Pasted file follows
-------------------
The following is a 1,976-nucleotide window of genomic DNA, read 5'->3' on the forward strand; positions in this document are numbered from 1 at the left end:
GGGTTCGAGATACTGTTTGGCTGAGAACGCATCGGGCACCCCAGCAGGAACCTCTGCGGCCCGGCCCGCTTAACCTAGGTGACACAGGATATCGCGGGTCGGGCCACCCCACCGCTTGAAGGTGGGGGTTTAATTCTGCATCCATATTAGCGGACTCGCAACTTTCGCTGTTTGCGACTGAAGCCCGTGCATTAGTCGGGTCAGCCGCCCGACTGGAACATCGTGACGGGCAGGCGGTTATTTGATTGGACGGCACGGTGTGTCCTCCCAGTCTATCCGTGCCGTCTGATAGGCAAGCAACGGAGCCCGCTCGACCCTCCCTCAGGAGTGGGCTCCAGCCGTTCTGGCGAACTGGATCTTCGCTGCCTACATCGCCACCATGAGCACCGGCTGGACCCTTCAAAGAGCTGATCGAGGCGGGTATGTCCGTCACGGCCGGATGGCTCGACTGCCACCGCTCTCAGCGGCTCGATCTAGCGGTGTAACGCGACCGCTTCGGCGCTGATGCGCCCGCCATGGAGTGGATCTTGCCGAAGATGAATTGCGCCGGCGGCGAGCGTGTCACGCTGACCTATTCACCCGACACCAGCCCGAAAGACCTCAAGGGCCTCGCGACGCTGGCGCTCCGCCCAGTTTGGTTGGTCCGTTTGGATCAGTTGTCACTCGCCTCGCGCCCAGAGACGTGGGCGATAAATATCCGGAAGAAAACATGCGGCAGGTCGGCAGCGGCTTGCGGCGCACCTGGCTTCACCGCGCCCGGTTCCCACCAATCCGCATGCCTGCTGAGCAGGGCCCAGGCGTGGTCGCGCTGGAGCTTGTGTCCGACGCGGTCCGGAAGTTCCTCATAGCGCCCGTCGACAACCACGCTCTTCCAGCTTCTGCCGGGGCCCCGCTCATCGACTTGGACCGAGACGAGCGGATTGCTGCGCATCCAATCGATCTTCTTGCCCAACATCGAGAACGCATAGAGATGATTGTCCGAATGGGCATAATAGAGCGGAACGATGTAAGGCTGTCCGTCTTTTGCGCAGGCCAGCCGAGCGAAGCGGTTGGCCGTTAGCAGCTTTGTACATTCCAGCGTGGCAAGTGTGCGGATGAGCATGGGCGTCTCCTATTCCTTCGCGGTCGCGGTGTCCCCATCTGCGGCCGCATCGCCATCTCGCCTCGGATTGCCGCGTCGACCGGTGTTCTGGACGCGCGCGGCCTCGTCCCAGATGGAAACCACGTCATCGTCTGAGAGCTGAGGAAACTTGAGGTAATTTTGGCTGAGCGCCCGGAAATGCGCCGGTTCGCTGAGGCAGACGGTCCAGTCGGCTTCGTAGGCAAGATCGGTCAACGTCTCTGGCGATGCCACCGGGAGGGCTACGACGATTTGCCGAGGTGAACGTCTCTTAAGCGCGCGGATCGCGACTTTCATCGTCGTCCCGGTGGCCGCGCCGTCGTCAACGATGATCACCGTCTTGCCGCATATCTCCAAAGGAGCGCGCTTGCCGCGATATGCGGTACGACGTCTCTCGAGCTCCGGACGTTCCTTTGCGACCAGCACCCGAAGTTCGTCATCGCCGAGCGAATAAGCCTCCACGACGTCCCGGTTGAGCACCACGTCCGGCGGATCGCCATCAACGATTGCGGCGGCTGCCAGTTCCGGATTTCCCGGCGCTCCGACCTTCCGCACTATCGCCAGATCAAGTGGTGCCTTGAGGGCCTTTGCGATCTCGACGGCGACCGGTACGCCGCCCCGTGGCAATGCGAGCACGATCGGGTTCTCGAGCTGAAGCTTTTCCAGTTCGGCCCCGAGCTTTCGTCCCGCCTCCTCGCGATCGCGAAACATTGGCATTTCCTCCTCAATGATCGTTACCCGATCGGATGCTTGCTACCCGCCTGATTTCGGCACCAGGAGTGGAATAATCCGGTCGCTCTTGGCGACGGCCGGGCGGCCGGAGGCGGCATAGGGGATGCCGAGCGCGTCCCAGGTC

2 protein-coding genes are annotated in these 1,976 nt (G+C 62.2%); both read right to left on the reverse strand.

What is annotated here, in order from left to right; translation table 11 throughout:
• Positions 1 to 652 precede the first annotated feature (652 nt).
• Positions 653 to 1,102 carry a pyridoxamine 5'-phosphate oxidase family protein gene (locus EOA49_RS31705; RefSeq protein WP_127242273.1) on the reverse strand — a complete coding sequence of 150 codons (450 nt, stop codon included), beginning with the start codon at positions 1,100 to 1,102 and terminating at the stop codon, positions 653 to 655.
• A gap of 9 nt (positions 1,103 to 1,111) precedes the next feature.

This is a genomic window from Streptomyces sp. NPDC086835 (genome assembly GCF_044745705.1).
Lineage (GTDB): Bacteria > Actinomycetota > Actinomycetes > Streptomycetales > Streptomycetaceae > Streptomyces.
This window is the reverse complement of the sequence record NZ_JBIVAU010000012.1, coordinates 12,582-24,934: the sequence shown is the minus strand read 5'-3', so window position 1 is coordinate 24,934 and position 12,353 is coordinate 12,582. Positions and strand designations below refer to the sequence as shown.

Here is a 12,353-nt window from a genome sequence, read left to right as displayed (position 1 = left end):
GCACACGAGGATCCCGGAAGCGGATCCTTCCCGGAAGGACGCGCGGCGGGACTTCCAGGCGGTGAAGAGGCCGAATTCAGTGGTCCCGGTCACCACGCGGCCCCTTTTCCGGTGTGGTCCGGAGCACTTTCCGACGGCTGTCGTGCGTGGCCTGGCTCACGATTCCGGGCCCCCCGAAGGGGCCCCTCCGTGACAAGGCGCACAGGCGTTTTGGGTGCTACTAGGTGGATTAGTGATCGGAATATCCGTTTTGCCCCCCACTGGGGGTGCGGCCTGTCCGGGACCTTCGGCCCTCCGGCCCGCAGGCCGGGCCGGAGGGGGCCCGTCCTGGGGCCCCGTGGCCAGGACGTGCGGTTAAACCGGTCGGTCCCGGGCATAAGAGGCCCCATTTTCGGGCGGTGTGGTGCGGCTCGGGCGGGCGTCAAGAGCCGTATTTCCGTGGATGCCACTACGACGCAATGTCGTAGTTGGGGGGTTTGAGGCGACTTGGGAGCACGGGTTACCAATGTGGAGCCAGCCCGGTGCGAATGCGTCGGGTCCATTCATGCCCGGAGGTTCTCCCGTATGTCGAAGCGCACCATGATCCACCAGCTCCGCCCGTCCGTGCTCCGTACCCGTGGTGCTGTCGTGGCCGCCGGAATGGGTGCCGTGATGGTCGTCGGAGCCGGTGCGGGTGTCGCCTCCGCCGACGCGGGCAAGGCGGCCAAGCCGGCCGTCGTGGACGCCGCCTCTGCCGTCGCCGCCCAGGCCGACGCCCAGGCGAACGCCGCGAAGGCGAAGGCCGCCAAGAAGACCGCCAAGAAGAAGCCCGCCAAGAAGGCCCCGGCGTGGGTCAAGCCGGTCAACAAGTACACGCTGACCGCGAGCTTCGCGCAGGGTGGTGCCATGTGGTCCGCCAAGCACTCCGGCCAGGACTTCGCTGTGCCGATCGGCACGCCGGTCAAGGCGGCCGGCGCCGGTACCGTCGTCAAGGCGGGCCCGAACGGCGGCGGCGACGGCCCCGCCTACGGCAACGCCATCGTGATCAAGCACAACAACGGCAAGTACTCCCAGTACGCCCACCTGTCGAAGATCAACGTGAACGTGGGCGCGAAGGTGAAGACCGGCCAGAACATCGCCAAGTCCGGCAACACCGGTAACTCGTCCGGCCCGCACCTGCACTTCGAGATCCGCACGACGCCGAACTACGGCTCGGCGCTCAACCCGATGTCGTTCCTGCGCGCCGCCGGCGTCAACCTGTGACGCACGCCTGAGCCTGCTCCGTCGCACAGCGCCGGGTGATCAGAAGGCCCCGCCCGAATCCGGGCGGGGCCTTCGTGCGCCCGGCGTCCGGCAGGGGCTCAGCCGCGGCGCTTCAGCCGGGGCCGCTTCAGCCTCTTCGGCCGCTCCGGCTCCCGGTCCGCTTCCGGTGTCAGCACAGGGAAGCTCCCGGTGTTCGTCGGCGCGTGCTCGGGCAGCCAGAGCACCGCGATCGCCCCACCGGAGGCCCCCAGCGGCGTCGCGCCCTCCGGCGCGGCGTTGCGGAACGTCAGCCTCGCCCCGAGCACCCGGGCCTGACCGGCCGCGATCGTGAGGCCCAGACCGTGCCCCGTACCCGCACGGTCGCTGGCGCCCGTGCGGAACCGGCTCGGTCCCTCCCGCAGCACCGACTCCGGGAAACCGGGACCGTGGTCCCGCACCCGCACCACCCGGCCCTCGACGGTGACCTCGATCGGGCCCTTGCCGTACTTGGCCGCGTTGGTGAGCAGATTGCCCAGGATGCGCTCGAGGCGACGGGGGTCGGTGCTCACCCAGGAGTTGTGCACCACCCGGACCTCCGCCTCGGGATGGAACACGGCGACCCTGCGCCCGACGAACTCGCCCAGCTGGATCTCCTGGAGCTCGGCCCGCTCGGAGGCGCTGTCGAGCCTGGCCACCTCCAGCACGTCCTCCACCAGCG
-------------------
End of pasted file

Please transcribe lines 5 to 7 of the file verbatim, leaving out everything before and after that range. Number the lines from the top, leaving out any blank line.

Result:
• Positions 1 to 652 precede the first annotated feature (652 nt).
• Positions 653 to 1,102 carry a pyridoxamine 5'-phosphate oxidase family protein gene (locus EOA49_RS31705; RefSeq protein WP_127242273.1) on the reverse strand — a complete coding sequence of 150 codons (450 nt, stop codon included), beginning with the start codon at positions 1,100 to 1,102 and terminating at the stop codon, positions 653 to 655.
• A gap of 9 nt (positions 1,103 to 1,111) precedes the next feature.